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Discussion Starter #1
I just installed my second replacement set of Front Disk Pads. My brakes seem fine, but the pads were 2/3rds gone, so replacement seemed prudent. The front rotors were turnable and still remain within spec.

The rear brakes (original shoes) showed lots of brake dust, but little wear. At 150,000 miles, I expected more wear than I'm seeing.

Is this common? Are the rear brakes on front wheel drive cars this lightly loaded?

Larry
 

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They dont do as much as the front but still should wear. Are They adjusted properly?
 

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Does your parking brake work? With the rear wheels off the ground and the brake pedal depressed, can you rotate the tire?
 

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Discussion Starter #5
Parking brake works OK. In fact everything works OK With the amount of brake dust, I was expecting to see rivets exposed. Maybe .010 inches wear on the front shoes, when compared to new replacements. Rear shoes, nuttin'.

Regarding adjustment: The star wheel only allowed a click or two with an old fashioned "brake spoon" adjusing tool, before drum-shoe contact. I felt that the adjustment was OK. Since I was there, I manually adjusted both wheels to the 1-turn-max slip method I learned as a young'n.

Now, I had the car supported by 4 jackstands, and all wheels off the ground. Engine off, so no vacuum boost. When my wife held the brake, the rear wheels did not brake. A subsequent test drive found both drums to be hot to the touch, so something is happening. Was that suspension-mounted rear proportioning valve acting normally for what it thought was a "diving front end" or is more investigation needed in this area?

Larry
 

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If the wheels are not supported the proportioning valveis actve and reducing the fluid pressure. There is also a fluid reducing block in the engine compartment where the rear lines attach.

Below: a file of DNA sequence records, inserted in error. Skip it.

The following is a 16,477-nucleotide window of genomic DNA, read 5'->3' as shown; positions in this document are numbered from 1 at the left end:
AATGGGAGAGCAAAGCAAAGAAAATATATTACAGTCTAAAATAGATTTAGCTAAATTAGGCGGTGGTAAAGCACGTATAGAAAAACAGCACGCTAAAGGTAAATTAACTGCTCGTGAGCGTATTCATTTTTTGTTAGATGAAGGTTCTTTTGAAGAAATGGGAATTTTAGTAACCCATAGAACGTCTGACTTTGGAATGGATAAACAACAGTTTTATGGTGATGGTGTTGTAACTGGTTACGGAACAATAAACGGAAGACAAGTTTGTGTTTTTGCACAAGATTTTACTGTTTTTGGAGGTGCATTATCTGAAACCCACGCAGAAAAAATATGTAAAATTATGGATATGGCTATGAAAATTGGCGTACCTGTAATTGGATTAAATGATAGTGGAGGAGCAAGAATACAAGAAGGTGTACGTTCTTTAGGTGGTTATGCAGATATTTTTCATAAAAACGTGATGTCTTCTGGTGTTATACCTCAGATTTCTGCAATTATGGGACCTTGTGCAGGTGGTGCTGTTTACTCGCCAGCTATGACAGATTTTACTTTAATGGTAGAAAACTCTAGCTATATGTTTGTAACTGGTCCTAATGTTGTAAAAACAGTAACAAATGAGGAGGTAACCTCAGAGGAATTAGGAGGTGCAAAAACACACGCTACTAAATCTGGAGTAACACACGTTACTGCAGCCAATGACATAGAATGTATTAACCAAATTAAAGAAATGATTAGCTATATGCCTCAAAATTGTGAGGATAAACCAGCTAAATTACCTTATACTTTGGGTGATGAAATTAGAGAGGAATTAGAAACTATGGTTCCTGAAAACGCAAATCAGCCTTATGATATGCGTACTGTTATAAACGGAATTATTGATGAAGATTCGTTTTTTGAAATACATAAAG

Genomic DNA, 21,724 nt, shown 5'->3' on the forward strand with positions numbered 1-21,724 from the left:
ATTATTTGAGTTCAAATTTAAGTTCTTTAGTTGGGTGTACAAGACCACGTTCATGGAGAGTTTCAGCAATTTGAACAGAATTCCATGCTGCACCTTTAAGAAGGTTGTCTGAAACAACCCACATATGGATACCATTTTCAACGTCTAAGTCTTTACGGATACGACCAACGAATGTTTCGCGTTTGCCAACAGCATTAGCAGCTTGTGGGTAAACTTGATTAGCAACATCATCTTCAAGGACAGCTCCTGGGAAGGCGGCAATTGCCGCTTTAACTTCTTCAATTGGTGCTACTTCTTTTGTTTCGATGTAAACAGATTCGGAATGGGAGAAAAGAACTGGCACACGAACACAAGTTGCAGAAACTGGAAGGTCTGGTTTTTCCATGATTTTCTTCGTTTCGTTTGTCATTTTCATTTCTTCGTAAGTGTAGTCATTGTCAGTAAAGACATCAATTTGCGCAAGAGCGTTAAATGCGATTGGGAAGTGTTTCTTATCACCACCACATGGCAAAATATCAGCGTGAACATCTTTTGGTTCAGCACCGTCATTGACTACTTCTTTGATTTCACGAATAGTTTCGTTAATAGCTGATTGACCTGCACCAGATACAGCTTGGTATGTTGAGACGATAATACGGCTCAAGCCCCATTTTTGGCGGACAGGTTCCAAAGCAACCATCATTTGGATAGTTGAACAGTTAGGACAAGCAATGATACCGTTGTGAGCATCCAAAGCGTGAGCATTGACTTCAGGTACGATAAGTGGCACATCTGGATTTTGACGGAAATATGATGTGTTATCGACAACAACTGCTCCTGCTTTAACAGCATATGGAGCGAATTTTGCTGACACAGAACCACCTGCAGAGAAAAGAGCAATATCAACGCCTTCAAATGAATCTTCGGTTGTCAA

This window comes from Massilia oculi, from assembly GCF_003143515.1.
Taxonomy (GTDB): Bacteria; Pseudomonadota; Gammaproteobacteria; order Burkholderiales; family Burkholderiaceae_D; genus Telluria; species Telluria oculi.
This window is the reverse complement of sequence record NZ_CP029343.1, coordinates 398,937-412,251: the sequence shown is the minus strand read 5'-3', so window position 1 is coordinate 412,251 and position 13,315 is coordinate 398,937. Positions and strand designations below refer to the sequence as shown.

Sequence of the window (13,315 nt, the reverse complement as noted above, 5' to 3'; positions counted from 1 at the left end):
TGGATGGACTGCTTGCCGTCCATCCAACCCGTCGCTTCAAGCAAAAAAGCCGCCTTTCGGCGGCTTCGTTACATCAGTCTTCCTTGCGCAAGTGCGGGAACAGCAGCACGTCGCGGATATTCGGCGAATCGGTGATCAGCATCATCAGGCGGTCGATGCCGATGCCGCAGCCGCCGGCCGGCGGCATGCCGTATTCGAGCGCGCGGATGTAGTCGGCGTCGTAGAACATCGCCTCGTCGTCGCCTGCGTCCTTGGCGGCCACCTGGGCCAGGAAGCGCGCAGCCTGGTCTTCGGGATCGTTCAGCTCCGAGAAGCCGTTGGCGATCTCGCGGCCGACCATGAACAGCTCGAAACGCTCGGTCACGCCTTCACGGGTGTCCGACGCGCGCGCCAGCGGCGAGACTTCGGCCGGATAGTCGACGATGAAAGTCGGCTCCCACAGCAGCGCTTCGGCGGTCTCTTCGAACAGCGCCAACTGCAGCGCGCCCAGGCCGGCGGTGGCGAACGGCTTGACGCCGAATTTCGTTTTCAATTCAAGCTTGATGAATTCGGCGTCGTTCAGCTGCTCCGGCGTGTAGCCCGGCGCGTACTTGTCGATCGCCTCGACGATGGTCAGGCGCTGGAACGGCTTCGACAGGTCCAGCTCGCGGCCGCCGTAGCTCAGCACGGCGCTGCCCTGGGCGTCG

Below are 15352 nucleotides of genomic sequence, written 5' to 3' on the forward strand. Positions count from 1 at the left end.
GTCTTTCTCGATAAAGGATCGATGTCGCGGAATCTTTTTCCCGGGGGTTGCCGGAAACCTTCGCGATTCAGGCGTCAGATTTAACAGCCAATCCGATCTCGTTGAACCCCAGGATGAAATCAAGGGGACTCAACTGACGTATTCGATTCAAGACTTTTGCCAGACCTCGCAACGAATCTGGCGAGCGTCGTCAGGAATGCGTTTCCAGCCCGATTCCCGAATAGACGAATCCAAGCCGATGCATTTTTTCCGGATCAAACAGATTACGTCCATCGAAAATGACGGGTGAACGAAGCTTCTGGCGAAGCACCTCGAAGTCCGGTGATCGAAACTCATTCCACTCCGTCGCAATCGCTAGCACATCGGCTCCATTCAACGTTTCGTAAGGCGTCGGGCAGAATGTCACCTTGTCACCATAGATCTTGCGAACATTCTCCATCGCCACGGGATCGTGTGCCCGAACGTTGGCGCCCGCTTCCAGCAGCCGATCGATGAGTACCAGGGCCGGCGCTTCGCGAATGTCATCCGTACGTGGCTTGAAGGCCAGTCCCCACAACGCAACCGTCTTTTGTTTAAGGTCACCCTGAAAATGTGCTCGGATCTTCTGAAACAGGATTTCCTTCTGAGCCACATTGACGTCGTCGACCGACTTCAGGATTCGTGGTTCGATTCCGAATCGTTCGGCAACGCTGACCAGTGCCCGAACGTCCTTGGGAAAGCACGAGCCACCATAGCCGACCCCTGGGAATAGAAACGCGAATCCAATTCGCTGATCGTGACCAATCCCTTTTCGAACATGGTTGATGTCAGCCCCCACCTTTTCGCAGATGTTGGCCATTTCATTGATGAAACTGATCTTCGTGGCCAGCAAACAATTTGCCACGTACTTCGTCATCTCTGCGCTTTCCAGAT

I've always been told that you put the car in reverse and sharply stop a few times to adjust rear drum brakes.
 

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Discussion Starter #7
Ah, then my instincts are right about proportioning valve operation. I'll do some more investigating.

I only adjusted them because I was there, tinkering and was curious. Self-adjusting brakes should be left to self-adjust. The book sez that the self-adjuster will work with either forward or reverse braking. And, as I've stressed, the car seems to exibit no braking problems at all.

I only got into this chore because my maintenance records showed a lot of miles on this set of brakes.

In a burst of patriotic zeal I also decided to change the Serpentine belt. (I saw the DVD "John Adams" over the 4th. The "Don't Tread On Me" snake flag may have subliminally prompted this.) What a chore!!

No, not the changing of the belt! REMEMBERING how to change the darn thing took hours, and a jackstand. Mercifully, I finally saw the all but hidden square opening in the Tensioner body, and a couple of dopeslaps later, new belt installed effortlessly. I demoted myself to "imbecile" from "moron" for making a hash out of this simple chore, which I'd performed before! 5 years ago. Now I have to claw my way back up the ladder to regain my former status.

Larry
 

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I found the proportioning valve piston on my '02 seized, thus never allowing application of the rear brakes.

After replacement with a salvage yard unit, the rear brakes work great. I had to use a hammer to free the piston in the old it.
 
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